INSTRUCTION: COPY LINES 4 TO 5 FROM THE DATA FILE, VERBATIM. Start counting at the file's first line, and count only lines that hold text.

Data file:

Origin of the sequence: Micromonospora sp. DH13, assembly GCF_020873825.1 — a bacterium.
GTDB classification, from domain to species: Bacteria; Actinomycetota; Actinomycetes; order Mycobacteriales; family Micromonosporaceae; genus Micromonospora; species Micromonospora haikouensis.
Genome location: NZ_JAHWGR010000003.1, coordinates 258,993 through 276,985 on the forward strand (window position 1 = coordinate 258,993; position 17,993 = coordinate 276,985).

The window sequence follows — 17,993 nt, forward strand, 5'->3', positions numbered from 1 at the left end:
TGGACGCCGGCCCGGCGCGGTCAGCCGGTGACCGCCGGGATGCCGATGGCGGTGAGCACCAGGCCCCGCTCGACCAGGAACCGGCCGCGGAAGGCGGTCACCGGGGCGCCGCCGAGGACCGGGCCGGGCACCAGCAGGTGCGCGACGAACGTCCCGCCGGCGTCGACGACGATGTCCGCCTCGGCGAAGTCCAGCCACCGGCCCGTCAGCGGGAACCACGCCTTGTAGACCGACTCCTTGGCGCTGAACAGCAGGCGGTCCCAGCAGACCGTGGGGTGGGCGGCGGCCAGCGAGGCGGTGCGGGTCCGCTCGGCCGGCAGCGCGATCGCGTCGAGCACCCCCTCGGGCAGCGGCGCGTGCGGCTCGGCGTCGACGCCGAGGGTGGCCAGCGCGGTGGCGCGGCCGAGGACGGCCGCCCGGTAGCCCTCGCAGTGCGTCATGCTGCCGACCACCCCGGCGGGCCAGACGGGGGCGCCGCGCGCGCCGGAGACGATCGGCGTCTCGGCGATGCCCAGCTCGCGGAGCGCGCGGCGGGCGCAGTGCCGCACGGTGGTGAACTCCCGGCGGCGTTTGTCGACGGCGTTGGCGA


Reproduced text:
The window sequence follows — 17,993 nt, forward strand, 5'->3', positions numbered from 1 at the left end:
TGGACGCCGGCCCGGCGCGGTCAGCCGGTGACCGCCGGGATGCCGATGGCGGTGAGCACCAGGCCCCGCTCGACCAGGAACCGGCCGCGGAAGGCGGTCACCGGGGCGCCGCCGAGGACCGGGCCGGGCACCAGCAGGTGCGCGACGAACGTCCCGCCGGCGTCGACGACGATGTCCGCCTCGGCGAAGTCCAGCCACCGGCCCGTCAGCGGGAACCACGCCTTGTAGACCGACTCCTTGGCGCTGAACAGCAGGCGGTCCCAGCAGACCGTGGGGTGGGCGGCGGCCAGCGAGGCGGTGCGGGTCCGCTCGGCCGGCAGCGCGATCGCGTCGAGCACCCCCTCGGGCAGCGGCGCGTGCGGCTCGGCGTCGACGCCGAGGGTGGCCAGCGCGGTGGCGCGGCCGAGGACGGCCGCCCGGTAGCCCTCGCAGTGCGTCATGCTGCCGACCACCCCGGCGGGCCAGACGGGGGCGCCGCGCGCGCCGGAGACGATCGGCGTCTCGGCGATGCCCAGCTCGCGGAGCGCGCGGCGGGCGCAGTGCCGCACGGTGGTGAACTCCCGGCGGCGTTTGTCGACGGCGTTGGCGA